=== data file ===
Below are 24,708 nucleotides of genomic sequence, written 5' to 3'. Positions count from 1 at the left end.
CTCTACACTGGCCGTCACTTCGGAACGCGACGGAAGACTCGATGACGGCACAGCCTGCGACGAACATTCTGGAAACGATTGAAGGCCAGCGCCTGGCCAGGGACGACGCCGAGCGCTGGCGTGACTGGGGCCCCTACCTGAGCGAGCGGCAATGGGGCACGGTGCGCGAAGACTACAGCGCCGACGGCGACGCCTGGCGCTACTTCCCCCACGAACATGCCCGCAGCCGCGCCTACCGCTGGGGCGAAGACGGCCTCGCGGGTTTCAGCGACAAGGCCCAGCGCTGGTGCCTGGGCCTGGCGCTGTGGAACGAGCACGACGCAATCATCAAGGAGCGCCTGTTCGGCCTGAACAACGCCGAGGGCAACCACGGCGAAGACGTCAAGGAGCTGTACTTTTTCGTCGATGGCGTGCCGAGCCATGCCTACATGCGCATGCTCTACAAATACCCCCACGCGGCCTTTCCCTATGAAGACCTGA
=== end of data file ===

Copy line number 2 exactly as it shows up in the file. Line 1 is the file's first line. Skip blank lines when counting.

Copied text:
CTCTACACTGGCCGTCACTTCGGAACGCGACGGAAGACTCGATGACGGCACAGCCTGCGACGAACATTCTGGAAACGATTGAAGGCCAGCGCCTGGCCAGGGACGACGCCGAGCGCTGGCGTGACTGGGGCCCCTACCTGAGCGAGCGGCAATGGGGCACGGTGCGCGAAGACTACAGCGCCGACGGCGACGCCTGGCGCTACTTCCCCCACGAACATGCCCGCAGCCGCGCCTACCGCTGGGGCGAAGACGGCCTCGCGGGTTTCAGCGACAAGGCCCAGCGCTGGTGCCTGGGCCTGGCGCTGTGGAACGAGCACGACGCAATCATCAAGGAGCGCCTGTTCGGCCTGAACAACGCCGAGGGCAACCACGGCGAAGACGTCAAGGAGCTGTACTTTTTCGTCGATGGCGTGCCGAGCCATGCCTACATGCGCATGCTCTACAAATACCCCCACGCGGCCTTTCCCTATGAAGACCTGA